Lawmakers form bipartisan task force on property taxes By MIKE GLOVER Associated Press Writer
DES MOINES, Iowa (AP) -- Lawmakers said Monday that they've formed a bipartisan task force to tackle the issue of commercial property taxes, with a goal of passing legislation before the end of this year's session.
They said a proposed $25 million package sought by Gov. Chet Culver isn't enough, and that they will push for more.
"Our goal is to pass something this year," said Rep. Phil Wise, D-Keokuk, who will head the task force. "Iowa's burden is among the highest in the nation and that is unacceptable."
The group, made up of five Democrats and four Republicans, will meet weekly for the next month before beginning to draft legislation.
The move is the latest to address an issue that all sides agree is hurting efforts to expand the state's economy. Culver named a special task force to advise him on the issue, and it recommended that $25 million be spent to lower commercial property taxes.
Wise said Democrats are determined to go further, and said they made it a central issue during a campaign where they grabbed control of both the House and Senate.
"We have the political will to do this," Wise said. "We can't wait for another report to come out."
The options facing lawmakers are not pleasant, with all sides ruling out shifting some of the property tax burden to residential or agricultural properties. That means the only options for lowering commercial rates would be to pour in general state dollars, or cut money for local governments, which depend heavily on property taxes.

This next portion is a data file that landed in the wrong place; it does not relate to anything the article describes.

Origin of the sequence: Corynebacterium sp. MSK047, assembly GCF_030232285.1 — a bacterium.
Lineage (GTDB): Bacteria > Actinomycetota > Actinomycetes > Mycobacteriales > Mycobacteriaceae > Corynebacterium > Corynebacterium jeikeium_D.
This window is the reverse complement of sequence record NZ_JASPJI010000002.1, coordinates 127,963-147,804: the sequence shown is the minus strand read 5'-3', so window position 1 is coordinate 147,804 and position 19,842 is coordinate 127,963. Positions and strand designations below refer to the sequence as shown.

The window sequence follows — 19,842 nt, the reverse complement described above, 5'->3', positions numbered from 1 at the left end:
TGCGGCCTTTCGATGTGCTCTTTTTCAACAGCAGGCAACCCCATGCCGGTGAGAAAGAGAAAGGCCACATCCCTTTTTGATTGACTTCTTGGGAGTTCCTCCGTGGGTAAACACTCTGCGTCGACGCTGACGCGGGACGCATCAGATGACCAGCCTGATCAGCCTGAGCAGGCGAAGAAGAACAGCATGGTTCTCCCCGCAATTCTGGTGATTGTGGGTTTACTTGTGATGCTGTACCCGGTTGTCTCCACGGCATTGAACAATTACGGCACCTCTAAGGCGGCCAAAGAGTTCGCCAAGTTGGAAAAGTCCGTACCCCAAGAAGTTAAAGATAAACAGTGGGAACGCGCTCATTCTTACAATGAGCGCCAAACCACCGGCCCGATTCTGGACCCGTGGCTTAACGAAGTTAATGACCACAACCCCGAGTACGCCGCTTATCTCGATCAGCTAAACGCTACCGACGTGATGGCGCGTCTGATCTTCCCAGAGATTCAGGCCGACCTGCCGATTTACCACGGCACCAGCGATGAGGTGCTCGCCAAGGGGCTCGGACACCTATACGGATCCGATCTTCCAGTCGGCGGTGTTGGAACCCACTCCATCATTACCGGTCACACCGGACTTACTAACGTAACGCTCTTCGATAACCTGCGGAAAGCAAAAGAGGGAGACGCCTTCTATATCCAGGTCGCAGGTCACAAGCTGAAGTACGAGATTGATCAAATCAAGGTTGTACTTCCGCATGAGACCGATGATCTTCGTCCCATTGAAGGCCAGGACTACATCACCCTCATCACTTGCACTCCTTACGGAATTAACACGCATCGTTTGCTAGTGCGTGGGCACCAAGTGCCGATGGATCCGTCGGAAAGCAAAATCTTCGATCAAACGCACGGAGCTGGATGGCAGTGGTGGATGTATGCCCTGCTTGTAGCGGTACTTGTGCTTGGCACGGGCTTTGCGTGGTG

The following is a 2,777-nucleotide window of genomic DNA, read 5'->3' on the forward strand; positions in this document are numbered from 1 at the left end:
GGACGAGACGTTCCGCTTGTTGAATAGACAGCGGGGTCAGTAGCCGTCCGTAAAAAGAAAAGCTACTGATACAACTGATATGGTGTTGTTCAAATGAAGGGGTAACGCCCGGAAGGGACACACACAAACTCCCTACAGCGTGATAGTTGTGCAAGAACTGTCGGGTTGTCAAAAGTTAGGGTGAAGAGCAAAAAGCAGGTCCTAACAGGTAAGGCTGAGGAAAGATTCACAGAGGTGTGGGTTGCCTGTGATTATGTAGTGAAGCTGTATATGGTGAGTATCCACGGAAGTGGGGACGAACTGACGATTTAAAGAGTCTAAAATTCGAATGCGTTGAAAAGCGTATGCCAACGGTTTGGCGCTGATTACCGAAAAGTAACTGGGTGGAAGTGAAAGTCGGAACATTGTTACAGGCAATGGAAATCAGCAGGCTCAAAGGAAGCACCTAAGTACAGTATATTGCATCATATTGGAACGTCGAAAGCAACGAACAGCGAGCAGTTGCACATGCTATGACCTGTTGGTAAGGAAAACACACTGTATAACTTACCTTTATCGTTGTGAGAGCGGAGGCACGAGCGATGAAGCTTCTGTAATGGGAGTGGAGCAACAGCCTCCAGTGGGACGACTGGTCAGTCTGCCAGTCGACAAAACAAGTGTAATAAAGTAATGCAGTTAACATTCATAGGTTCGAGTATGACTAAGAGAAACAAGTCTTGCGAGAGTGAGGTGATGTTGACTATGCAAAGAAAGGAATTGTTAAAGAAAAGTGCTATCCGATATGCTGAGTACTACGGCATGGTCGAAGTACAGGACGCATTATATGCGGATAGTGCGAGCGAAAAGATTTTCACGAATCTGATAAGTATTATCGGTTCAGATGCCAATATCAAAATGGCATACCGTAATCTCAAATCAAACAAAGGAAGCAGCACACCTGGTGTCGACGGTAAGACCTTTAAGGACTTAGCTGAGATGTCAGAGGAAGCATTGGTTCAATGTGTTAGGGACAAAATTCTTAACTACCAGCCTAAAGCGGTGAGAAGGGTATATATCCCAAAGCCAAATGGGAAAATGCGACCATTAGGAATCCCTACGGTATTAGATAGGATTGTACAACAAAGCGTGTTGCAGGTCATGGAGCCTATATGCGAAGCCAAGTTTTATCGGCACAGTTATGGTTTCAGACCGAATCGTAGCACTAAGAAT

"All of the options have potential pitfalls," Wise said.
Culver issued a statement saying he will "look forward to working with legislators on both sides of the aisle" to deal with the issue, and he would be willing to look at proposals that go further than what he's suggested.
Meanwhile, the House is set to vote Tuesday on a $107.8 million package increasing state funding for the public schools.
Because local school budgets are made up of general state dollars and local property taxes, the increase - which would allow local budgets to increase by 4 percent - would increase property taxes by $28 million.
Republicans vow to eliminate the property tax increase, allowing on general state dollars instead. Democrats said they'll send the measure to Culver, who included the 4 percent increase in his proposed budget.